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The Best Camera is the One You Have With You

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Nathaniel Eames
  By Nathaniel Eames
The Best Camera is the One You Have With You www.sleeklens.com

How many times have you been strolling along, minding your own business, when suddenly the perfect photo opportunity jumps out of nowhere. You grasp desperately at your hip, looking for your precious DSLR only to remember that it isn’t there. Maybe you still have that compact film camera in your bag, that’s always good for getting an artsy shot. You fumble around inside the most inside pockets, but no luck. By the time you look back up, the sun has dropped too low, your subject moved, or you can’t quite remember what you found so compelling about the scene in the first place. You missed out on a golden photo opportunity, all because you didn’t have a camera on you.

This scenario is all too familiar to pretty much every photographer. And the more photos you take, the more opportunities you’ll notice and the more missed opportunities you’ll endure. This is why you should always have a camera with you. Always!

Let me explain this practice another way. Below are a few random shot’s I’ve taken with a backup camera because I didn’t have my regular kit with me at the time:

Copyright Nat Eames
Copyright Nate Eames
Copyright Nate Eames

What do all of these images have in common? They were all snapped on my iPhone in the moment, completely out of the blue. They also all have an awful lot of symmetry, but that’s just personal taste.

Sure, they could be a little crisper, or exposed a bit more or less, or utilize some sort of photographic technique not readily available on a smartphone, but that’s not the point. Compare the photos above to the one’s below that I took when I didn’t have any camera on me at all:

Note how there are no photos there. That’s because you miss 100% of the shots you don’t take, and you can’t take a photo without a camera. A $6,000 Canon kit is absolutely useless without a photographer there to make it useful. On the other hand, even the crummiest camera can make beautiful photos if it’s in the right hands. Just look at the video below by DigitalRev TV, where they test a professional photographer’s skills in their running series, Pro Photographer, Cheap Camera:

I mentioned in the opening scenario the idea of having a compact film camera in your backpack. This is one of my favorite techniques for being an ever-vigilant photographer. If you’re interested in film but have understandably moved on to digital, you can still keep film in your life by loading up a cheap, 35mm, analog camera with some film and slipping it into your favorite backpack or coat pocket, so you can always have it with you for those special, can’t-miss moments. I do this with an Olympus XA, a clamshell, semi-automatic, a 35mm film camera that takes some decent quality pictures. It even has an aperture setting, which is all you really need to gain some creative flexibility. The photos that come out of it are definitely unique, and getting a roll back from being developed to see all the tiny moment that I snapped with that camera for the past month or two is a wonderful thing.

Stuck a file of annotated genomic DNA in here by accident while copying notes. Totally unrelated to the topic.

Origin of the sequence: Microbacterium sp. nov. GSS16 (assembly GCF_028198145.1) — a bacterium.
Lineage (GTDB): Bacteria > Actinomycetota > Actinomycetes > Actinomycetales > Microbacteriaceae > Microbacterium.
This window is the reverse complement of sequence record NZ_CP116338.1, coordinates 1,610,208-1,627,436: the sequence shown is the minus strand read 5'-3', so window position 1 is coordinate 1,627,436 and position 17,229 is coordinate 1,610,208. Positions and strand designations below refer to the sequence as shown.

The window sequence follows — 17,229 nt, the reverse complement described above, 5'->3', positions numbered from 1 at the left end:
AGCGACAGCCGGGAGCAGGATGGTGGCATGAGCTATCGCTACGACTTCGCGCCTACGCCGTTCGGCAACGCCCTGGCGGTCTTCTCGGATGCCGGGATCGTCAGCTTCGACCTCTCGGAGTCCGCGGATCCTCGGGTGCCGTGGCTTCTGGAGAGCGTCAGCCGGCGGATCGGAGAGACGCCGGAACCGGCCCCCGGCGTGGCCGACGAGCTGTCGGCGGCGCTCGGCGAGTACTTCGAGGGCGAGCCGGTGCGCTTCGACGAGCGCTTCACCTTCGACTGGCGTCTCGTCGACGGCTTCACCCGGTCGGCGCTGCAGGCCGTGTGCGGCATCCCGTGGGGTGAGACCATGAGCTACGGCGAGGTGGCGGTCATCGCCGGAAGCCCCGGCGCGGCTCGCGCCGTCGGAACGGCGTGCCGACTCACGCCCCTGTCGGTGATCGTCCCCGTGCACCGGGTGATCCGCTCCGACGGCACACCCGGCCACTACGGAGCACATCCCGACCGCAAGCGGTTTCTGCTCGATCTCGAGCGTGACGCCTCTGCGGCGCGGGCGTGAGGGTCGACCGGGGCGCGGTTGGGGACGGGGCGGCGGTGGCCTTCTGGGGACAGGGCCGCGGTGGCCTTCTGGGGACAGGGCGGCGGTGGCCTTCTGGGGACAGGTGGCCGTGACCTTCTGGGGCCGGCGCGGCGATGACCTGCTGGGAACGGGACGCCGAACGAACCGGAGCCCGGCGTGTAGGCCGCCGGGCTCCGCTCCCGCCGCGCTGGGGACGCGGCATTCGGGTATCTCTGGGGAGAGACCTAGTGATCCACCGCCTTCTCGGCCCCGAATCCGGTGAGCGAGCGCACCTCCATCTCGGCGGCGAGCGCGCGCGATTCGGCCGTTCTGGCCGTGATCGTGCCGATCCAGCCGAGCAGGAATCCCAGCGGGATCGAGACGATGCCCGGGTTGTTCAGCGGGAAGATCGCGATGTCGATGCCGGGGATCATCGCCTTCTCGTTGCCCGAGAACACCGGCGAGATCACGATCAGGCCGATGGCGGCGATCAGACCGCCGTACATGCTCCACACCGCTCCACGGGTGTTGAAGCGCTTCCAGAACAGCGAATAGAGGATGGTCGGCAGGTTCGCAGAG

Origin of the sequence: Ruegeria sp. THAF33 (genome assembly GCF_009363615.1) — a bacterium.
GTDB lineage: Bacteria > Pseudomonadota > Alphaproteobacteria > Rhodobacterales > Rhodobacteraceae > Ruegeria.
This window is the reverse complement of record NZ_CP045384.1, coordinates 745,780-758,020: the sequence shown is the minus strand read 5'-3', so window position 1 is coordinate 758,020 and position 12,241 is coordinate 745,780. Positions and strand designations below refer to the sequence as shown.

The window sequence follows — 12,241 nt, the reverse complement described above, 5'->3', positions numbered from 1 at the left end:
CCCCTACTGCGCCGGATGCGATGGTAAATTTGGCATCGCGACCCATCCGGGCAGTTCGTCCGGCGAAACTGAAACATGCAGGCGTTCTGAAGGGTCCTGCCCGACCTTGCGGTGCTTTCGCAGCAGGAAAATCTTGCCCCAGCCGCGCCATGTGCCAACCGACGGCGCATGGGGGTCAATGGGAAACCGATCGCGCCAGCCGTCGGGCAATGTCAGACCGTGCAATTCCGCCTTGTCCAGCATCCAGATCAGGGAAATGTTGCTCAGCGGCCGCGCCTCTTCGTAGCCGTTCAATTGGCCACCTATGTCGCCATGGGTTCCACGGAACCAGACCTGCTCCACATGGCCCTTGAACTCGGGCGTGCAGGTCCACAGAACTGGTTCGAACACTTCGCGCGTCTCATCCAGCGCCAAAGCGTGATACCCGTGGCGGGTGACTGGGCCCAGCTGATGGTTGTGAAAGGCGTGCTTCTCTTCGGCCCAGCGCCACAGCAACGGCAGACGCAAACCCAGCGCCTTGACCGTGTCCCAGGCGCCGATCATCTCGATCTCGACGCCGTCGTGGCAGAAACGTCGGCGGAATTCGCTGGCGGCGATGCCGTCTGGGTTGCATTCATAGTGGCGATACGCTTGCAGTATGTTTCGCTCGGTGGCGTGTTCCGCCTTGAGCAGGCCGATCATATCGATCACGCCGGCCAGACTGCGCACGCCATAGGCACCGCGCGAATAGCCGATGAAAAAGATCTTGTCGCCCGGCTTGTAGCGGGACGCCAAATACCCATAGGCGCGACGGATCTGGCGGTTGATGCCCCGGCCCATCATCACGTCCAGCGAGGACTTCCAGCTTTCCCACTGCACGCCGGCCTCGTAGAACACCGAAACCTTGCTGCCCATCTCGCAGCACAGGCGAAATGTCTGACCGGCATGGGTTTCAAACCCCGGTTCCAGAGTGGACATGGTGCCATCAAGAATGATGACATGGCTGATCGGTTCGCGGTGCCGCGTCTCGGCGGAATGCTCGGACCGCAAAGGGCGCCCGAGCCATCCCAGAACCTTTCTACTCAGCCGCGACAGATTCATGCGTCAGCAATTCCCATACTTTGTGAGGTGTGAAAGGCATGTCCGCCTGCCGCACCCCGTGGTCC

Another popular method of making sure your “always on” as a photographer is to carry a compact digital camera. For serious photographers, the Sony RX100 IV is very popular. It really does take some gorgeous images, and you’d be hard-pressed to find a difference between the pictures it makes and those from any APS-C sized DSLR. You could also opt for a small, APS-C sized mirrorless camera like the Sony a6300 or the cheaper a6000, which allow you to swap lenses and are basically complete cameras in a small package. But to me, carrying around either of these fairly expensive digital cameras isn’t worth the hassle of staying ever vigilant of theft or damage. Instead, I recommend you use the most obvious but underappreciated camera in any photographer’s arsenal: the smartphone.

Above, I showed you some snaps I took with my trusty iPhone, and I was only able to take those photos because I basically always have my iPhone with me. I bet you do too. Pretty much any smartphone is capable of taking acceptable photos in good lighting, so why not use it? Many photographers look down on any photo that they know was shot on a smartphone, but that’s just silly. It’s a camera. It makes photos. That’s all a photographer needs.

If you don’t want to carry around your full-sized camera setup with you all the time, that doesn’t mean you can’t be ready to take photos. If you’re always on the lookout for the best image you can find, you’ll find way more than you’d think. Keeping a dedicated camera for impromptu shooting can be fun and educational, but there’s no reason to overlook the power of a standard smartphone camera. After all, the best camera is the one you have with you.

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Nathaniel Eames
I'm a writer and photographer living in Brooklyn, specializing in product, architectural, and fine art photography. I have studied art in multiple mediums around the world and graduated with a degree in philosophy, art, and physics. Though I have been a practicing film photographer since I was 13 years old, I am also a tech-geek who keeps up-to-date on the latest advancements in the industry

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